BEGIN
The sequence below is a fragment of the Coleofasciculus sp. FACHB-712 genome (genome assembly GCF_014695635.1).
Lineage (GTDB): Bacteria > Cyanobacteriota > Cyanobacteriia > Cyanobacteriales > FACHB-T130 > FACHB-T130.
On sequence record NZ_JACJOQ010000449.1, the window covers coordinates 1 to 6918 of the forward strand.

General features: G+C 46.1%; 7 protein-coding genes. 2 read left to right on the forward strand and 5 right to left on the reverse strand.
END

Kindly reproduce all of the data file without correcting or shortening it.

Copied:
The sequence below is a fragment of the Coleofasciculus sp. FACHB-712 genome (genome assembly GCF_014695635.1).
Lineage (GTDB): Bacteria > Cyanobacteriota > Cyanobacteriia > Cyanobacteriales > FACHB-T130 > FACHB-T130.
On sequence record NZ_JACJOQ010000449.1, the window covers coordinates 1 to 6918 of the forward strand.

General features: G+C 46.1%; 7 protein-coding genes. 2 read left to right on the forward strand and 5 right to left on the reverse strand.